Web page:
Posted by yreitz  On Sep 24, 2018 at 8:32 AM
  
Read together (for more than 20 minutes a day). According to research, reading or being read to for just 20 minutes per day results in children reading 1.8 million words per year! (Shaywitz, 106-107). Being exposed to that many words builds a greater vocabulary, which in turn leads to greater comprehension.
Posted by yreitz  On Sep 23, 2018 at 2:56 PM
  
Extra Homework Activities Maths Envision Math Website - https://www.pearsonsuccessnet.com/ Maths posters Basic Facts Multiplication and Division Facts Literacy Poster about books or authors Research Posters about a topic that interests you Book Reviews Pamphlets Spelling Activities Powerpoints or movies about interesting topics P.E. Create a fitness circuit Invent a game for others to play Create a healthy menu for your family Help someone at home to cook a meal Research a new sport Other Curriculum Areas Sketch objects from home Paint a picture of a scene from a holiday place Conduct some science experiments at home and record your results Write your own song or rap Choreograph and record a creative dance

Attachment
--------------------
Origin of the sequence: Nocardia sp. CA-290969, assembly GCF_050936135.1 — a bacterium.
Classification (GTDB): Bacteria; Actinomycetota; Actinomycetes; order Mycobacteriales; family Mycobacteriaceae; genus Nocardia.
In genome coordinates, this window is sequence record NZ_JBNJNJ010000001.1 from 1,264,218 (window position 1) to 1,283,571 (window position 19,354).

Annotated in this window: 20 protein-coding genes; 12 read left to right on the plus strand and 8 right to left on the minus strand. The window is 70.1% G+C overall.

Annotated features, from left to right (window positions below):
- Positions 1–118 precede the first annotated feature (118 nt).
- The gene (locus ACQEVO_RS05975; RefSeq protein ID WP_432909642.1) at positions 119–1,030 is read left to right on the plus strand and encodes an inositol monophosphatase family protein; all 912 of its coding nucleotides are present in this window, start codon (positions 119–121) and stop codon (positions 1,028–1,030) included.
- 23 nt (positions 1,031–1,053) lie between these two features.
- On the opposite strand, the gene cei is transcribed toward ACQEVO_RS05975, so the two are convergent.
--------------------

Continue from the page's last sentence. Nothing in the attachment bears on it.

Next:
Posted by yreitz  On Sep 18, 2018 at 10:23 AM
  
https://www.khanacademy.org https://www.raz-kids.com/ pbskids.org/ https://www.funbrain.com/
Posted by yreitz  On Sep 13, 2018 at 12:47 PM
  
Go for a nature walk. Pick up an object. What is it? Use your five senses. Describe it using as many different ways as you can. Research the object on line or at the library. Start an Autumn Journal. Write an alphabet book about a favorite topic. Research to find a word for each letter. Print out a map of the United States or world. Color in every state you have visited. If you are going on a trip, find out about the state animal, flower, capital, etc. Name your favorite food. FInd a recipe and make it together with an adult. Put several recipes together for a personal recipe book.
Posted by yreitz  On Sep 04, 2018 at 7:54 PM